Investigating the contribution of CD4+ T cell subsets to SIV disease progression and persistence Público

McGary, Colleen Shannon (2016)

Permanent URL: https://etd.library.emory.edu/concern/etds/cn69m503h?locale=es
Published

Abstract

CD4+ T-cells are progressively depleted from the blood and mucosa of individuals infected with Human Immunodeficiency Virus-1 (HIV), resulting in a massive disruption of T-cell homeostasis. The severity of HIV infection is coupled not only to the magnitude but also to the quality of CD4+ T-cells lost. Moreover, a small subset of infected CD4+ T-cells persists during antiretroviral therapy (ART), constituting the latent viral reservoir and the major barrier to an HIV cure. Determining the phenotypic and functional profile of virally infected CD4+ T-cells is critical for designing effective HIV therapeutic interventions. To investigate which CD4+ T-cell subsets contribute to HIV pathogenesis, we utilized the pathogenic and non-pathogenic Simian Immunodeficiency Virus (SIV) infection models of rhesus macaques (RMs) and sooty mangabeys (SMs), respectively, and first examined how the preferential infection of central memory (TCM) CD4+ T-cells affects CD4+ T-cell homeostasis. Increased proliferation of CD4+ TCM cells was found only in SIV-infected RMs, yet was unable to restore CD4+ T-cell homeostasis, demonstrating how aberrant TCM proliferation facilitates disease progression. We then examined the impact of anatomic localization of CD4+ T-cells by investigating the loss of circulating CCR6+ and CD161+ CD4+ T-cells during SIV infection. While CD161+CCR6-CD4+ T-cells were preferentially infected, we found that CCR6+CD4+ T-cells accumulated in the gut mucosa of SIV-infected RMs, but not in SMs, demonstrating how these alterations are damaging to the host and advance disease progression. Finally, to investigate the immunophenotype of latently infected cells, we examined ART-suppressed, SIV-infected RMs and identified CTLA-4 and PD-1-expressing cells as the major contributors to the viral reservoir across multiple anatomic sites. Importantly, we showed, for the first time, that CTLA-4+PD-1- regulatory T-cell-like (Treg) CD4+ T-cells contained the highest SIV-DNA levels, harbored replication competent virus, and localized outside the follicle in the T-cell zone. These data illustrate how SIV establishes and maintains viral persistence by targeting Tregs and follicular helper T-cells, two subsets critical for immune function. Taken together, these findings identified CD4+ T-cell subsets critical for HIV/SIV pathogenesis and persistence, and ultimately, will provide insight into designing therapeutics aimed at restoring CD4+ T-cell homeostasis and achieving a functional cure.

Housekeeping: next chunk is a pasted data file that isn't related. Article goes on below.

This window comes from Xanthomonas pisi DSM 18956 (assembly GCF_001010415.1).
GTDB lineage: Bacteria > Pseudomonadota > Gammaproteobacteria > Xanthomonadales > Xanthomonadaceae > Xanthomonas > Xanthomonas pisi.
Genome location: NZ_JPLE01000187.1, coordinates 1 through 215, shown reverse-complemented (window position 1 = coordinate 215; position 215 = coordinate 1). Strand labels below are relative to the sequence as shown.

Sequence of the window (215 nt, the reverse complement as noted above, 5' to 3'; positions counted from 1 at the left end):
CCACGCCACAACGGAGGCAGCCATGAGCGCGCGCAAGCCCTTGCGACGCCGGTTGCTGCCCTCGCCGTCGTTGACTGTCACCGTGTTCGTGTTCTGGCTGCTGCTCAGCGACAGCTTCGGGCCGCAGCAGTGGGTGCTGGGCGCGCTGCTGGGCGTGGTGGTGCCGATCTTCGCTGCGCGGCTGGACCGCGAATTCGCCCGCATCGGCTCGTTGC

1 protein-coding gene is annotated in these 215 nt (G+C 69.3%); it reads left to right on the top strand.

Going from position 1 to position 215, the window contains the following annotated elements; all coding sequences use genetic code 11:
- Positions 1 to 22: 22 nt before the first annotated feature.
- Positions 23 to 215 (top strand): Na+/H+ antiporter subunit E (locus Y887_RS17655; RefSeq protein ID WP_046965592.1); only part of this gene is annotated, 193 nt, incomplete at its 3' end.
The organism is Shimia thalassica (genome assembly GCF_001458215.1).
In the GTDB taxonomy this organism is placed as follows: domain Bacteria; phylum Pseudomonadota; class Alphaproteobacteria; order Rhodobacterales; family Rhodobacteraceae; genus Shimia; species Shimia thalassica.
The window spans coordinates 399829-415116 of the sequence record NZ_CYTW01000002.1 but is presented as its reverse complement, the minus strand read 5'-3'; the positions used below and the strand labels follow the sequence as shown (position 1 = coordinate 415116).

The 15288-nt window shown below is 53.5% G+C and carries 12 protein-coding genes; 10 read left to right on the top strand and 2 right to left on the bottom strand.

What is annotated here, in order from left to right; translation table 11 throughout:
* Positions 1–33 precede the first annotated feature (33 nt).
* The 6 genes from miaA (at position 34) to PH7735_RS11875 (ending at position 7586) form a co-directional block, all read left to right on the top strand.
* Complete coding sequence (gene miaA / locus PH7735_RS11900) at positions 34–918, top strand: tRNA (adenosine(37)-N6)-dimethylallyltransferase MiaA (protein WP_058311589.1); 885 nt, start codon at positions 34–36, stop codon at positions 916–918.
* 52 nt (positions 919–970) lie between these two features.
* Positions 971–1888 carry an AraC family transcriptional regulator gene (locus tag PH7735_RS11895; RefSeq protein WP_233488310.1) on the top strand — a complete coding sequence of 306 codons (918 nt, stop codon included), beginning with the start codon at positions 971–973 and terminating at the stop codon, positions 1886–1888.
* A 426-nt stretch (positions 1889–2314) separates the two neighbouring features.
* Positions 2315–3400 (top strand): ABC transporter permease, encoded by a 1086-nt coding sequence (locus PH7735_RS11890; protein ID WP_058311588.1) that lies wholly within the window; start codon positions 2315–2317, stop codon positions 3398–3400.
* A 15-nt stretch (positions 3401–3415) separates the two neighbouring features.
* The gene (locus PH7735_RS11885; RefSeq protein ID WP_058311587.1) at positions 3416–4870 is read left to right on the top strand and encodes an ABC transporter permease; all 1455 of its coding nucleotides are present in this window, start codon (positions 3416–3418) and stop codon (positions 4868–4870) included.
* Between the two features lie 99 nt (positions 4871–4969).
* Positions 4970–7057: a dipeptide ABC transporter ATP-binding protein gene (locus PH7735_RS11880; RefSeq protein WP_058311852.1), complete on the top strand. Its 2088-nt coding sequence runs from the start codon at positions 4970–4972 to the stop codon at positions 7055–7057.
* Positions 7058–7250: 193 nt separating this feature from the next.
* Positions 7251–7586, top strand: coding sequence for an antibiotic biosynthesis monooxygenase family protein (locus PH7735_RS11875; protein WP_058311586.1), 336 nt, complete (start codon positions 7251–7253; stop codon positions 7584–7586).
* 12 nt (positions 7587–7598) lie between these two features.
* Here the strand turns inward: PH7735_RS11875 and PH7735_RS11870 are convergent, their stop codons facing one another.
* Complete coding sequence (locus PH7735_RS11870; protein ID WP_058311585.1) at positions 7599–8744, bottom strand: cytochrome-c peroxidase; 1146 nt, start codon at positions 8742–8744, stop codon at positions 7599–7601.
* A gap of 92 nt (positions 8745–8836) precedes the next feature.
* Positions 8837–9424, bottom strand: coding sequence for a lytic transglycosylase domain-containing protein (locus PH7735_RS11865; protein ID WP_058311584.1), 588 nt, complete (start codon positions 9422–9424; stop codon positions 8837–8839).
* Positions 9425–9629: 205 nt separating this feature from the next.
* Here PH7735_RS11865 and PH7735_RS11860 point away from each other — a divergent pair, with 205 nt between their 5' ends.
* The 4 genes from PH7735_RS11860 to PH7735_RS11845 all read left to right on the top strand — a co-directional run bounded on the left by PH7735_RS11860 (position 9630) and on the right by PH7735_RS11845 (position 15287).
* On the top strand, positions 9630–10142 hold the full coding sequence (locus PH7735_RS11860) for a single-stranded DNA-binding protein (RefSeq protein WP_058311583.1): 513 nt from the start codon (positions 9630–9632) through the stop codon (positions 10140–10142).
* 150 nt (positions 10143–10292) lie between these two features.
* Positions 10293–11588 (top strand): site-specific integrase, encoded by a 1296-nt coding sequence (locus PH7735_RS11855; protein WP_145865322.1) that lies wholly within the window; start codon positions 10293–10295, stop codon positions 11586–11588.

Table of Contents

Chapter One: Introduction 1

HIV Epidemiology and Origins 1

HIV Biology 2

HIV Transmission and Dissemination 4

Kinetics of Immune Response 6

HIV Pathogenesis 9

Animal Models for HIV-1 Infection 12

CD4+ T cell selection and depletion 14

Memory CD4+ T cells 15

Functional CD4+ T cell subsets 18

Anatomic Characterization of CD4+ T cells 23

Antiretroviral therapy (ART) and the treatment of HIV 25

Limitations of ART 28

HIV Reservoir 30

Summary 34

Chapter Two: Increased stability and limited proliferation of CD4+ central memory T cells differentiate nonprogressive simian immunodeficiency virus (SIV) infection of sooty mangabeys from progressive SIV infection of rhesus macaques 36

Abstract 37

Introduction 38

Materials and Methods 41

Results 43

Discussion 50

Figures 55

Chapter Three: The loss of CCR6+ and CD161+ CD4+ T cell homeostasis contributes to disease progression in SIV-infected rhesus macaques 65

Abstract 66

Introduction 67

Materials and Methods 70

Results 76

Discussion 86

Figures 92

Chapter Four: CTLA-4 and PD-1-expressing CD4+ T cells are key contributors to viral persistence in ART-suppressed SIV-infected rhesus macaques 110

Abstract 111

Introduction 112

Materials and Methods 115

Results 123

Discussion 132

Figures 139

Chapter Five: Discussion 159

References 183

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